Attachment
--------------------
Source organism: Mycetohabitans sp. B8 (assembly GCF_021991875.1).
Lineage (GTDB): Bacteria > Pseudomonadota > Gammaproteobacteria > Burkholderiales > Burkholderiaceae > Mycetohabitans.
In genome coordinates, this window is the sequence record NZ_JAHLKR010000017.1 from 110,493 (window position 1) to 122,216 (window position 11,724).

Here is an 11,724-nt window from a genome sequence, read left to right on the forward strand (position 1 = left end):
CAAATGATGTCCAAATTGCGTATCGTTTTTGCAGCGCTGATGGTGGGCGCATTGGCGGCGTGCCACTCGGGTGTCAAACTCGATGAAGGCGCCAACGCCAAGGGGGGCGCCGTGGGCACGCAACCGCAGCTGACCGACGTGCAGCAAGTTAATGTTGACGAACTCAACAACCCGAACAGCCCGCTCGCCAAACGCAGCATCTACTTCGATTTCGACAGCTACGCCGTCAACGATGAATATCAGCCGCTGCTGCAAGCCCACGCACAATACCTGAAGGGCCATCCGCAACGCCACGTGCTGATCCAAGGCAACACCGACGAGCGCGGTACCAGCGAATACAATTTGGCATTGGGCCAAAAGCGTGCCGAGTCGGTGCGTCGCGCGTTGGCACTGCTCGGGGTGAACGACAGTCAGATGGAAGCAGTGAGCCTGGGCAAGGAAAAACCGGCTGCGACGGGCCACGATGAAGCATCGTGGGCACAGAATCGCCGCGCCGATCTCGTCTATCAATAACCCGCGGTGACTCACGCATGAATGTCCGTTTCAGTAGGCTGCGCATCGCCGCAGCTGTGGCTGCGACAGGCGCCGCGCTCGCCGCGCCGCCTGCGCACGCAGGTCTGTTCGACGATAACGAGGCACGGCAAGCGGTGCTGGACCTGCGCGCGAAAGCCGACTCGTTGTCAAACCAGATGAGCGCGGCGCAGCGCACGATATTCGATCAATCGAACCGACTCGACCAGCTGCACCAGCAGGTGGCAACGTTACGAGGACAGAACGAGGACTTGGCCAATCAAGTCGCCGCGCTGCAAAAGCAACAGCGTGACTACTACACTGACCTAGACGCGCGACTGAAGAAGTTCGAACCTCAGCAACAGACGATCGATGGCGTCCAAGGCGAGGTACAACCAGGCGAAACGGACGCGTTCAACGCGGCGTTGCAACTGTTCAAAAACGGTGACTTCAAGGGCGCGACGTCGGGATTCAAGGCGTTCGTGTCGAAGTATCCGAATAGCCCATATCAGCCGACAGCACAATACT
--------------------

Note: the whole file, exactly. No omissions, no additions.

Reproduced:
Source organism: Mycetohabitans sp. B8 (assembly GCF_021991875.1).
Lineage (GTDB): Bacteria > Pseudomonadota > Gammaproteobacteria > Burkholderiales > Burkholderiaceae > Mycetohabitans.
In genome coordinates, this window is the sequence record NZ_JAHLKR010000017.1 from 110,493 (window position 1) to 122,216 (window position 11,724).

Here is an 11,724-nt window from a genome sequence, read left to right on the forward strand (position 1 = left end):
CAAATGATGTCCAAATTGCGTATCGTTTTTGCAGCGCTGATGGTGGGCGCATTGGCGGCGTGCCACTCGGGTGTCAAACTCGATGAAGGCGCCAACGCCAAGGGGGGCGCCGTGGGCACGCAACCGCAGCTGACCGACGTGCAGCAAGTTAATGTTGACGAACTCAACAACCCGAACAGCCCGCTCGCCAAACGCAGCATCTACTTCGATTTCGACAGCTACGCCGTCAACGATGAATATCAGCCGCTGCTGCAAGCCCACGCACAATACCTGAAGGGCCATCCGCAACGCCACGTGCTGATCCAAGGCAACACCGACGAGCGCGGTACCAGCGAATACAATTTGGCATTGGGCCAAAAGCGTGCCGAGTCGGTGCGTCGCGCGTTGGCACTGCTCGGGGTGAACGACAGTCAGATGGAAGCAGTGAGCCTGGGCAAGGAAAAACCGGCTGCGACGGGCCACGATGAAGCATCGTGGGCACAGAATCGCCGCGCCGATCTCGTCTATCAATAACCCGCGGTGACTCACGCATGAATGTCCGTTTCAGTAGGCTGCGCATCGCCGCAGCTGTGGCTGCGACAGGCGCCGCGCTCGCCGCGCCGCCTGCGCACGCAGGTCTGTTCGACGATAACGAGGCACGGCAAGCGGTGCTGGACCTGCGCGCGAAAGCCGACTCGTTGTCAAACCAGATGAGCGCGGCGCAGCGCACGATATTCGATCAATCGAACCGACTCGACCAGCTGCACCAGCAGGTGGCAACGTTACGAGGACAGAACGAGGACTTGGCCAATCAAGTCGCCGCGCTGCAAAAGCAACAGCGTGACTACTACACTGACCTAGACGCGCGACTGAAGAAGTTCGAACCTCAGCAACAGACGATCGATGGCGTCCAAGGCGAGGTACAACCAGGCGAAACGGACGCGTTCAACGCGGCGTTGCAACTGTTCAAAAACGGTGACTTCAAGGGCGCGACGTCGGGATTCAAGGCGTTCGTGTCGAAGTATCCGAATAGCCCATATCAGCCGACAGCACAATACT